When were you last in a classroom? Some of you probably still are, while some of you may not have been in one for years, outside of the inevitable parents’ night for your own kids.
Next question: When did you last learn something new that was not related to your job? And by “learn something new” I don’t mean picked up a new fun fact on the internet or heard some juicy gossip. I mean actually studied a skill or subject in an effort to master it.
If the answer to the second question is a longer time than the answer to your first, then I have some advice for you. You don’t need to be in a classroom to learn, and you shouldn’t stop learning new things just because you’re no longer in school.
Now, I know the excuses a lot of people probably have. Number one: “Learning new things is hard…” Number two: “Learning new things is too expensive!”
As for number one, it’s really not that hard at all. The only block is the thing you stick in your own way that says, “No, I can’t!” It’s called a self-fulfilling prophecy. But, you know what? Self-fulfilling prophecies are utter crap. They only stop you because you put them there. If you want to learn a thing, the only obstacle in this age is not lack of resources, it’s the lack of you trying.
Imagine if you’d had that response to learning to walk or talk. You’d still be stuck in the corner babbling incoherently and relying on your parents to carry you everywhere. Short of actual physical impediments to learning — e.g., a blind person is probably not going to become a photographer — the only impediment is the defeatism between your own ears.
Regarding the expensive part, that used to be valid. But even then, not really. There were and still are things called libraries, where anyone can have access to books and other materials (including audio and video) on any subject for free. And for the last 25 or so years, we’ve had this thing called the internet, which is the world’s biggest, vastest library. If you have access to that — and if you have a smart phone or computer, or if you’re reading this, then you do — then all of the knowledge in the world is at your fingertips, and resources for what you want to learn are just as far away as a simple search.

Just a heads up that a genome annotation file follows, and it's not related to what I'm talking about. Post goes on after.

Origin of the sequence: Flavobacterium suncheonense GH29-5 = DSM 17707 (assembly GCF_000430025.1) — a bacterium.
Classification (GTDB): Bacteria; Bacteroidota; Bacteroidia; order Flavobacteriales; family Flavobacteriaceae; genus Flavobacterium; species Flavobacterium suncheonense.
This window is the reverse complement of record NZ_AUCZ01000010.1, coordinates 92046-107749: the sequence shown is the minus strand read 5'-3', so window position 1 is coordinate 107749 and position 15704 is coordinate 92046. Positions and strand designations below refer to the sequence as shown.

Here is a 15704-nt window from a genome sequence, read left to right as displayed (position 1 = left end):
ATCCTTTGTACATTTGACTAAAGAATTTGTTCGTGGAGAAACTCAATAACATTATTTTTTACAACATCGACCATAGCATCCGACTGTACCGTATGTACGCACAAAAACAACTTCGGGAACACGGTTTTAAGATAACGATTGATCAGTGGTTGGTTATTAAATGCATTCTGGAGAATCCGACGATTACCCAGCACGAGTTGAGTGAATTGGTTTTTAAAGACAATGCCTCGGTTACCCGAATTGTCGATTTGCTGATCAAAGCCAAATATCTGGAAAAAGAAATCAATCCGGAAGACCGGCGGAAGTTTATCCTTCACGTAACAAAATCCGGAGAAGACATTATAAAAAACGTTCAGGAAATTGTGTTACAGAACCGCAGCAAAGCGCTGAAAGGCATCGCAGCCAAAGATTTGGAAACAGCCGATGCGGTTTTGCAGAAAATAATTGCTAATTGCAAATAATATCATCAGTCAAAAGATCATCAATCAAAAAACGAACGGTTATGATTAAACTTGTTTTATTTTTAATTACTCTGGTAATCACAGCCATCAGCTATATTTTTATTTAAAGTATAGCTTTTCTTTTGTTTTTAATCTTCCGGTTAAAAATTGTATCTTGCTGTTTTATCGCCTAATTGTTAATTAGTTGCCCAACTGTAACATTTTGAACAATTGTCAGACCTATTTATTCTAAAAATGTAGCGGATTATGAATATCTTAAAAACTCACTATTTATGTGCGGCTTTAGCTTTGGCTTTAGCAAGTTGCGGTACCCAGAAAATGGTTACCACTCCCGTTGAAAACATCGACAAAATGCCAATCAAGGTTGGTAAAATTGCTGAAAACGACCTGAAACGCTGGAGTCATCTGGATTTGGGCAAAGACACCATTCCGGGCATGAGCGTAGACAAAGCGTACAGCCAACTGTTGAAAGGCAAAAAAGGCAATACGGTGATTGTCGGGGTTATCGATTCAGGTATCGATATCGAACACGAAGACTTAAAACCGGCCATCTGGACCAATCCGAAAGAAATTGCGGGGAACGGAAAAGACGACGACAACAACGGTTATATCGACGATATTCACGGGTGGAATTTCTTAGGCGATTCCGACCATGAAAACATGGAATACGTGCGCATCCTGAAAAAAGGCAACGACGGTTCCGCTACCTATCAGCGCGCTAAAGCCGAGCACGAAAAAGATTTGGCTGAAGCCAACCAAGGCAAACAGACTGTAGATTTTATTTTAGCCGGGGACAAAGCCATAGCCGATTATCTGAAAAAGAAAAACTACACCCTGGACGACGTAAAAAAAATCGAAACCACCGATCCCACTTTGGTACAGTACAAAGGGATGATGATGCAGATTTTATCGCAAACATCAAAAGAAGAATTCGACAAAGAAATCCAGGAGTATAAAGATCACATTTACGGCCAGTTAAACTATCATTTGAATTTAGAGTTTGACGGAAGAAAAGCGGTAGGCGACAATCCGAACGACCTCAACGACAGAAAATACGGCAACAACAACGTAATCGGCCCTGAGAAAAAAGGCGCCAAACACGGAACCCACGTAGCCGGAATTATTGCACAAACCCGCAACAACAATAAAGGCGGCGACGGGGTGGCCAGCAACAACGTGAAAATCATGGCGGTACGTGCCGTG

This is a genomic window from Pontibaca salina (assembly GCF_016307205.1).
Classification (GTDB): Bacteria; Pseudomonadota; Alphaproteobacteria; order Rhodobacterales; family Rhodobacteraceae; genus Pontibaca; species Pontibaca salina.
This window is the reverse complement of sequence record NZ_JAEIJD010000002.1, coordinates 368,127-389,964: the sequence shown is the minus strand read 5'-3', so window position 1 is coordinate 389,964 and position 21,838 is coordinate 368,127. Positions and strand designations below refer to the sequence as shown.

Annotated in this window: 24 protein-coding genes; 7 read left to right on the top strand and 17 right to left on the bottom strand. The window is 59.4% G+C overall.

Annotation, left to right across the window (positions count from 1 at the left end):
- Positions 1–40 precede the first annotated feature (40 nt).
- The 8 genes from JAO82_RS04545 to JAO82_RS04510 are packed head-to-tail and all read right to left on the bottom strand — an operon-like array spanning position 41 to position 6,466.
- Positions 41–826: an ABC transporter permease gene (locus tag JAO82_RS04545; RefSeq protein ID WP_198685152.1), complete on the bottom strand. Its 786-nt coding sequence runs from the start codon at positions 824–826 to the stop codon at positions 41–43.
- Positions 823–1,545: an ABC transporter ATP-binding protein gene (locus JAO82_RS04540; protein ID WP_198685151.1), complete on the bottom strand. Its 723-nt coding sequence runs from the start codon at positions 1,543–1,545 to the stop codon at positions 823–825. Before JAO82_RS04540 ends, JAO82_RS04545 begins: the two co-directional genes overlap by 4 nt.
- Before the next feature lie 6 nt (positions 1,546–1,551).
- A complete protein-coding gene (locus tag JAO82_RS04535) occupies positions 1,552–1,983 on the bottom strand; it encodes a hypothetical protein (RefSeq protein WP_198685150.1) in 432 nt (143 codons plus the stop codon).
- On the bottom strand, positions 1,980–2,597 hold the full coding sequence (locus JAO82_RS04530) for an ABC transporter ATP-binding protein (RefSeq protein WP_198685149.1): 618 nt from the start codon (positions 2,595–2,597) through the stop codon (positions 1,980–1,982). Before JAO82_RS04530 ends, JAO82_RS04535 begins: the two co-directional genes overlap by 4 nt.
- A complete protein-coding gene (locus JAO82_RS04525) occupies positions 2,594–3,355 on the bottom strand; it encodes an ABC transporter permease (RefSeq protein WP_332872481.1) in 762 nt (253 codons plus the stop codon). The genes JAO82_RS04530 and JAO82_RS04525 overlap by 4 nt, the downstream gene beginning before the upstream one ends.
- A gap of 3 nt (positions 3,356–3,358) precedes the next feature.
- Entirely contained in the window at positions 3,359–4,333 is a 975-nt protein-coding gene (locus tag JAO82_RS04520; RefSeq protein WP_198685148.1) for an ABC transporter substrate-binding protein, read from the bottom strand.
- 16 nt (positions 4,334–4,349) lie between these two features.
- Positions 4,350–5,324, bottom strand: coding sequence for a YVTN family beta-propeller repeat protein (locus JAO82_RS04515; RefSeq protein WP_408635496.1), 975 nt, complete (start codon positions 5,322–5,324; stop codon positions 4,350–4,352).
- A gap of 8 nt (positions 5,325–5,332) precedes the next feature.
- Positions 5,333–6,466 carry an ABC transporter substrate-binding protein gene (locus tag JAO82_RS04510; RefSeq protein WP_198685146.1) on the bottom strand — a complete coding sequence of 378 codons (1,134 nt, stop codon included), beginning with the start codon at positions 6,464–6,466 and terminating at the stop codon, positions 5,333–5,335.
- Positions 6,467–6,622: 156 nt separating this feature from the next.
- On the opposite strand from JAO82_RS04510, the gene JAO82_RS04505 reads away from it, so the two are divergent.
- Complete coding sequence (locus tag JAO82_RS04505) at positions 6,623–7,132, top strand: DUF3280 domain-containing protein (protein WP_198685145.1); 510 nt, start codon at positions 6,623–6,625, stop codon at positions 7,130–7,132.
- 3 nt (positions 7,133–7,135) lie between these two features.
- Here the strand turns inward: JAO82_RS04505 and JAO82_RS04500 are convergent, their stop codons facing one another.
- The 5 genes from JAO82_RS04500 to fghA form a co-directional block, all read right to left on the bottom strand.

Sure, some things cost money, but a lot don’t. Funny thing about humans — some of us who acquire knowledge love sharing it for the sake of passing it on. And if you’re already paying money for a streaming or music service, then you probably have access to videos and podcasts on your subject via those, so it’s really a free bonus included in an amount you’re already willing to fork over.
As for learning things way after school, I have a few examples. The earliest one was not long after school, but of necessity, because I no longer had professional IT people to help with computer issues. So I basically learned how to be a PC mechanic, and so have installed, built, rebuilt, repaired, rehabbed, recovered, and re-everythinged a ton of computers in my day.
One of my proudest moments, in fact, was when I figured out — without any manuals or guidance — how to internally rewire a keyboard that was designed for one system to be compatible with another. Of course, I don’t have any official certifications for any of this and, unfortunately, it’s one of those fields, like being a doctor or lawyer, where you really can’t just walk in and say, “Hey, I can do that!” and get a job. Oh, if it were, though…
But life and learning goes on, and here are two recent examples, long past the day they handed me my degree.